Recycled Patio Garden

My Garden Upcycling Lockdown Project

I Built this garden for us

As I sit here on my patio, frustrated I can’t think of a catchy headline for my ‘garden upcycling’ blog, Lenny Kravitz’s  “I built this garden for us” came on from my shuffle list. I took it as a sign to stop trying to be clever with words and to keep it nice and simple, so I decided to go with Lenny’s suggestion of ‘I built this garden for us’ because that’s what I did. I built this garden for us – my family and me. Somewhere for us to chill and remain calm from all the madness that was going on. March 2020, when the whole world was preparing for lockdown and panicking about loo rolls, I was panicking about home-schooling and a patio that resembled the local tip.

"Recycled Patio Blog" outside office by Emma Mullender
Outside Office 🙂

The Tidy Up

With reality setting in, housebound unless for essential shopping or 1 walk a day, it suddenly became super important to me to get our garden organised.  Knowing that your surrounding environment can influence your behaviour and mood, I determined that our surroundings would influence our mood in a positive way.  

We never planned for our patio to get as ugly as it did. We had recently completed some work on our house and our patio had become a bit of dumping ground. We had everything out there. A whole bathroom suite + hundreds of broken tiles, a T.V, plasterboard, bunk beds, kids toys and drum kit, old water tank, pallets and pipes, the lot!  So much junk it took up one whole side of the patio. It was time to hire and skip and sift out and set aside what we could reuse; it was time to do some ‘garden upcycling’!

I knew I wanted to make a chill out space, but what were my other goals?

  • To spend as little as possible.
  • To reuse as much as possible.
  • To ‘tart up’ what looks tired.
  • To be ‘all’ weather friendly (apart from cushions!)
  • To feel like we have gained another room.
  • To inspire and encourage people to recycle.

What was spared from landfill and what did we do with it?  

  • The pallets were used for the seating, shelving and coffee table.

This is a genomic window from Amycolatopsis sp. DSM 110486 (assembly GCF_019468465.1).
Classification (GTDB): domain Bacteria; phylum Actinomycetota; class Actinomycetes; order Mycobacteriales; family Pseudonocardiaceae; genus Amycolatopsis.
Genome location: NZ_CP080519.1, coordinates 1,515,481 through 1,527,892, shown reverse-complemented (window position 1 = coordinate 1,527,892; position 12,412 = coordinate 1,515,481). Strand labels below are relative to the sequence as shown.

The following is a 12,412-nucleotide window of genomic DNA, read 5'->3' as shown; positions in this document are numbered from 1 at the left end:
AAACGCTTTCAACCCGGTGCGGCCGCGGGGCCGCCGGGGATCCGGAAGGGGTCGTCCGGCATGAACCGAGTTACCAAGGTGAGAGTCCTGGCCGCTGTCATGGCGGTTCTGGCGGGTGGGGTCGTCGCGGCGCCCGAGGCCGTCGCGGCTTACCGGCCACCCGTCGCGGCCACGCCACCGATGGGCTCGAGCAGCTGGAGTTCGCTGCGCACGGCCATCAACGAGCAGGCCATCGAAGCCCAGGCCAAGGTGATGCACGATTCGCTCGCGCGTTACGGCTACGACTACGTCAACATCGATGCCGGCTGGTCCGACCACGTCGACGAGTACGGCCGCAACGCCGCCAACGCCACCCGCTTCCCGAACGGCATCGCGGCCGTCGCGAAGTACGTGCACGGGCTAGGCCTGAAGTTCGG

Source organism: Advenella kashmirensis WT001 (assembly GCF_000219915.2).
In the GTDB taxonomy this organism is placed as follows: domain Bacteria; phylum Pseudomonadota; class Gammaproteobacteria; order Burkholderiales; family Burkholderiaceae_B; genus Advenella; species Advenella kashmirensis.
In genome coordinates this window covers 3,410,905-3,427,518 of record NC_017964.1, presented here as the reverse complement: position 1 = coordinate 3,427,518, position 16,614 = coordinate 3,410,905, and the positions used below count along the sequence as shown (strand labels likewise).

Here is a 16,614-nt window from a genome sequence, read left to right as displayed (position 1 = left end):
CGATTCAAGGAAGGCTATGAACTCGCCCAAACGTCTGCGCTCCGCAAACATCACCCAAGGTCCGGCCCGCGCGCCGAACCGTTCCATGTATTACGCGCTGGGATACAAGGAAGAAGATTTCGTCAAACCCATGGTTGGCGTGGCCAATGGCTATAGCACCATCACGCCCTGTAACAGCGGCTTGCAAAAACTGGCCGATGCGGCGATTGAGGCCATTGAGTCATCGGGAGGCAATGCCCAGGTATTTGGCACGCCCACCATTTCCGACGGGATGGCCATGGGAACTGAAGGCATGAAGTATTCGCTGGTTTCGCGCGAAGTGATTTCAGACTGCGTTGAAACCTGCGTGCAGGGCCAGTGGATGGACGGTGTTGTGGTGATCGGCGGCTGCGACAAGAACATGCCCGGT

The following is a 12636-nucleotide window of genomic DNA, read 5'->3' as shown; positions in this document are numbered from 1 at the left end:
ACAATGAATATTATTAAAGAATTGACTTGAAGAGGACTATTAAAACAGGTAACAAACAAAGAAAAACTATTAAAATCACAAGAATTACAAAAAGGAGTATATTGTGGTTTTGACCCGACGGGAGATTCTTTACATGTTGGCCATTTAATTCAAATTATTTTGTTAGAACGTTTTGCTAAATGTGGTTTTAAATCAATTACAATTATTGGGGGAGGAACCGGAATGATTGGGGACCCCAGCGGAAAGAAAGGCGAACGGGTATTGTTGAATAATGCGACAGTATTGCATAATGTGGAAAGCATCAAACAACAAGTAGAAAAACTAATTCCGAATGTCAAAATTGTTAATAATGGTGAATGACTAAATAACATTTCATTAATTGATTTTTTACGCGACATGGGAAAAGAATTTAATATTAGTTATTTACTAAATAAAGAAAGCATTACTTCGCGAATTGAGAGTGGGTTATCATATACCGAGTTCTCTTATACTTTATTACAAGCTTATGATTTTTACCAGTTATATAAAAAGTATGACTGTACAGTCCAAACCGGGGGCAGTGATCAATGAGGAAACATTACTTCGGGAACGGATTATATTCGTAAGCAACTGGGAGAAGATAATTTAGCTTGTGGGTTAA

• The dismantled bunkbeds were added to the pallet shelving.
  • The copper water tank was stripped and made to a planter
  • Symbols from drumkit (for another project I plan to do)
  • The canopy frame for seating area was made out of surplus wood from recent building work.

Reusing Old Accessories

We already had the cushions, lovely bright cotton throw (used for canopy), coffee sacks cushions (surplus from our festival wedding), candles, solar lights, and all other Knick Knacks. They were just forgotten about, either hidden or scattered around the house or shed, it was just the case of finding suitable things to use and giving them a new purpose.

Copper Water Tank Plant Pot

I think the copper tank planter must be my favourite recycled piece. The plants used are all perineal and suitable for the shaded area it sits in, hopefully they will look even better next year when they are more established! The wooden light-up picture was bought second hand for £5

"Recycled Patio Blog" recycled copper water tank plant pot by Emma Mullender

All Tarted Up’ Patio Dining Set

We had a decent enough teak wood patio table and chairs, but after 10 years and probably only oiled once in that time, it was looking a bit worse for wear. I am not going to lie, it was a bugger to get it to look good. Sanding and painting all the little nooks and crannies took a LOT of time and elbow grease! It is also where I spent the most money too.

"Recycled Patio Blog" after picture of table and chairs by Emma Mullender"Recycled Patio Blog" before picture of table and chairs by Emma Mullender

How much was spent on the table and chairs?

  • The parasol – £40
  • The William Morris placemats/coasters £14.00
  • The seat cushions x two sets (orange and cream) – £40
  • The paint: – £22 (with enough left over to paint the the BBQ)
  • Total cost – £116.00

Conclusion:  Worth every penny as not only have we saved it from landfill, we have a ‘new’ patio dining set with a unique colour scheme of our choice, that will hopefully last for many more years to come.

Our decrepit lean-to shed.

The second biggest job was making our horrid lean-to shed look decent. Unlike our table and chairs I didn’t take too much time preparing the wood, as I knew it was on its last legs and will be knocked down as soon as were ready to do a kitchen extension. The shed was the last thing I worked on as I was very hesitant to spend money on it, but it was such an eyesore and was impossible to make our patio look finished with this monstrosity taking up a quarter of the space.

What did it cost?

  • Paint: £22
  • Paper blinds: £23
  • Plants: £4
  • Total cost: £48

Conclusion: Ok, I knew I could never ever get it to look great, but it certainly looks a lot better than it did.  I am glad I did it and that it did not cost much! I bought paper blinds (to hide the awfulness that lurked inside). Hung up a few lanterns and a wire shelf (all of which we already had) and bought a couple of plants to add some colour. I would highly recommend garden upcycling as a clever way of making your outdoor space work with a clear conscience knowing that you’ve reused and recycled your old junk.

Did I manage to stick to my budget and achieve my goals?    

Yes, very much so! Apart from spending money on paint, plants, parasol, placemats and paint, everything else was recycled. The recycled plastic patio rug was a gift from my husband. I love it and it really brings the whole space together.

So to summarise, with a bit of elbow grease, patience, creativity and not too much money spent (£246.30 to be precise) we have achieved: Another room. Chillout zone. Dining space. Outdoor office. Sunbathing. Star gazing. Bird watching spot. Music, Dance and Gin & Tonic den and one happy cat.

And I hope I have inspired you too!  

Emma x